Awareness (or lack thereof)

So why are these people running a Vaccination Awareness Week? All week, Mercola and the NVIC will publish a series of articles on vaccine “issues” to:

“…help raise the consciousness of many more Americans, who may be unaware that they can take an active role in helping to prevent vaccine injuries and deaths and defend the legal right to make voluntary vaccination choices.”

Their cause seems noble at first glance. What rational person doesn’t want to prevent people from being harmed? But the focus on harm and legal rights highlights the bias demonstrated in their personal published materials. “Injury and death” are front and center ahead of any possible benefit to vaccines, because they don’t apparently acknowledge that there are any possible benefits to vaccines. This week is about convincing other people of that belief.

For comparison, see Canada’s Immunization Awareness Week and the US’s National Immunization Awareness Month. Note the terminology of the nationally-organized events vs. this one. I almost never see NVIC or Joe Mercola refer to “immunizations”. Rather they stick to the non-contextual “vaccine”, which has more negative connotations in the public consciousness without the benefit of reminding people what they’re for. Without directly calling them immunizations, one can shift the focus to harm without all of that pesky, complicated responsibly-weighing-the-pros-and-cons thinking that tends to gum up the works.

Conclusion

These individuals and their respective organizations have demonstrated that they are not interested in public health, intellectual responsibility, or providing accurate information about vaccines:

  • They are primarily interested in promoting their scientifically unsupported belief that vaccines are inherently harmful and we should not be using them. Their bias is evident in their information materials.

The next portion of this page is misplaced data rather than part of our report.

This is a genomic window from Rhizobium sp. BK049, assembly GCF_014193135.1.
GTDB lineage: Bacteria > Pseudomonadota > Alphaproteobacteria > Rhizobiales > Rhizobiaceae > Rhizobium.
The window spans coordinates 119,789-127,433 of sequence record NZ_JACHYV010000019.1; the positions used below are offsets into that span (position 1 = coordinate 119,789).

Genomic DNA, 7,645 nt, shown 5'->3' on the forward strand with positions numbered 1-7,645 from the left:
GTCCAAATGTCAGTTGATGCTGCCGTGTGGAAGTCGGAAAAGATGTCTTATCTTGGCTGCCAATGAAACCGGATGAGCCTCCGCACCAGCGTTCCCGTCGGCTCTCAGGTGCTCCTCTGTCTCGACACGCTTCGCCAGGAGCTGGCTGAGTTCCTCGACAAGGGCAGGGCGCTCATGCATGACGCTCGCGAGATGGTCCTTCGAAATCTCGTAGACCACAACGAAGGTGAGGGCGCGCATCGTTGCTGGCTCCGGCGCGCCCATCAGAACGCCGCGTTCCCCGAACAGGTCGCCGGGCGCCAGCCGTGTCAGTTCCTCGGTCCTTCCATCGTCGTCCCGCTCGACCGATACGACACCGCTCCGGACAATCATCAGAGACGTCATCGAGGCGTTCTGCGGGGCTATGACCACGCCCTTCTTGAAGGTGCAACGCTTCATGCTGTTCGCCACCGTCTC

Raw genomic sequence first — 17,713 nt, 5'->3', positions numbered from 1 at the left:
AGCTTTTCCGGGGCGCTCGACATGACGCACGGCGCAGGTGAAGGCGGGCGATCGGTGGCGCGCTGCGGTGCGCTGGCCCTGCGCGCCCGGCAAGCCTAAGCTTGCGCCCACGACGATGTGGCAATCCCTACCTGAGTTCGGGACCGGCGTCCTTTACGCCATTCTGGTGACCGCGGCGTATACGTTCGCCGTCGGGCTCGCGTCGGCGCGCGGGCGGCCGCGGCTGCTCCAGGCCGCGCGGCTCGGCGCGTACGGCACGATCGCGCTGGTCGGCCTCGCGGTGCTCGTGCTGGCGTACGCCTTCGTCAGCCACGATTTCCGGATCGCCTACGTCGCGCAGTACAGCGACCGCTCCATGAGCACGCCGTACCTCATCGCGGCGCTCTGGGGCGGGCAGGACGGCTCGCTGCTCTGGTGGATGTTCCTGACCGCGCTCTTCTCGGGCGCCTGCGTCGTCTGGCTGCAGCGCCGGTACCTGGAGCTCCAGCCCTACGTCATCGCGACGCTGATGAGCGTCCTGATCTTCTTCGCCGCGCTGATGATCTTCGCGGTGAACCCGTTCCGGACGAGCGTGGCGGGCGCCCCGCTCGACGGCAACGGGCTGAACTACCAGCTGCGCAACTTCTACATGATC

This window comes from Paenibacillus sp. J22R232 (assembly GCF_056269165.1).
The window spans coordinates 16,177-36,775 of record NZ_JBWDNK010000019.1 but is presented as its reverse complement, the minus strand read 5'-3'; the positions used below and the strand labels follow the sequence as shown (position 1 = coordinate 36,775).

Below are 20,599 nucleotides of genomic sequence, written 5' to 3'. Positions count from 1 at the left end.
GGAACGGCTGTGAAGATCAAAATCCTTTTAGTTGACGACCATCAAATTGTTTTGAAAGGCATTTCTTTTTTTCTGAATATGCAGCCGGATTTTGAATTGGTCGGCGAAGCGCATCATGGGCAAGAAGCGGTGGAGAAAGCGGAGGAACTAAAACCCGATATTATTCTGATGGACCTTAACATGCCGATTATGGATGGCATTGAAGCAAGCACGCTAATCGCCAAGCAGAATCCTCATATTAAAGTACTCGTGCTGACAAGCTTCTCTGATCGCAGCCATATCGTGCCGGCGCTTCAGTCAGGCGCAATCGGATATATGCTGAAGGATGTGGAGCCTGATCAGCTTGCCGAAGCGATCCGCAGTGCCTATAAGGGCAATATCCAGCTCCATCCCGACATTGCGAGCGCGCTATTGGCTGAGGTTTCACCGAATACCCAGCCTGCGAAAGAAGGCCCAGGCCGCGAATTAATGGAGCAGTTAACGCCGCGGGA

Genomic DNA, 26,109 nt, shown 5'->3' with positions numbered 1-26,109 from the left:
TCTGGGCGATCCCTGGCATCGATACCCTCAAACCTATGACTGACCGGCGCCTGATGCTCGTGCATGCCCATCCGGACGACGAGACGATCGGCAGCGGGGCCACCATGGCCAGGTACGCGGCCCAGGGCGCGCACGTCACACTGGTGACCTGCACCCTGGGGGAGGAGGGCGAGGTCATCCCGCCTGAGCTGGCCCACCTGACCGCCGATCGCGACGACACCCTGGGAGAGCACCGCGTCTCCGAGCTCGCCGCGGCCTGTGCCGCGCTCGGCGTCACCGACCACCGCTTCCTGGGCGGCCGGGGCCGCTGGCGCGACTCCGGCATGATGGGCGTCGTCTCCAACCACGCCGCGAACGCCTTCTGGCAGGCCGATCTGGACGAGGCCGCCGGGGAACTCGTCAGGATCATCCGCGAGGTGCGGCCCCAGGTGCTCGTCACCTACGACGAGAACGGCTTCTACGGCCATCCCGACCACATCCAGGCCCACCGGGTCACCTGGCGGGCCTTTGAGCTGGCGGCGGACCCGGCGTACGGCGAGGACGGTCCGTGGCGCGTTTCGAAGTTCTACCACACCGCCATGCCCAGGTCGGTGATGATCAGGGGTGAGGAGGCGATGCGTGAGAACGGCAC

• They do not or will not understand the concept of dose, the function of the immune system, or the risk of disease. They remain blissfully ignorant of the harm that can be done (and that has been done) in the past when we did not have vaccines and today when communities do not vaccinate, because apparently potentially fatal diseases are no big deal.
  • They are content to use science or claim that the research was tainted by Big Pharma depending on how the results of the study can be interpreted to suit their beliefs, rather than basing their conclusions on the quality of the evidence in the full context of the literature.
  • Joe Mercola sells and promotes alternative health products, including his answer to vaccines, in the same forum that he uses to decry science-based medicine. In other words, at least one half of the partnership for this event has something to gain by making people afraid of vaccines.

These are not people anyone should be taking health advice from.

2 Responses to “The Faces of Vaccine (Un)awareness Week”

  1. Kevin Kindred says:

    Kim–I notice that you are from Nova Scotia. I’m trying to assess interest in a new skeptic/atheist/freethinker/rationalist/whatever group/network/community/whatever for Nova Scotia. Right now just trying to find interested people who might want to get into a room and brainstorm.

    If you are interested, please send me an email at kevin_kindredatyahoodotca.

  2. Composer99 says:

    On today’s Respectful Insolence post, Orac points out that the NVIC hasn’t been doing much this week (http://scienceblogs.com/insolence/2010/11/attacking_the_aap_over_vaccines.php) – see para. #2.

    It would be interesting to see why.

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  • Kim Hebert

    Kim Hébert is an occupational therapist. She is interested in the promotion of science and reason, particularly regarding therapeutic health interventions. She blogs occasionally about occupational therapy and other health topics at Science-Based Therapy. Her hobbies are art and astronomy. **All views expressed by Kim are her personal views alone, and do not necessarily reflect the opinions of current or former employers, associations, or other affiliations. All information is provided for discussion purposes only, and should not be used as a replacement for consultation with a licensed and accredited health professional.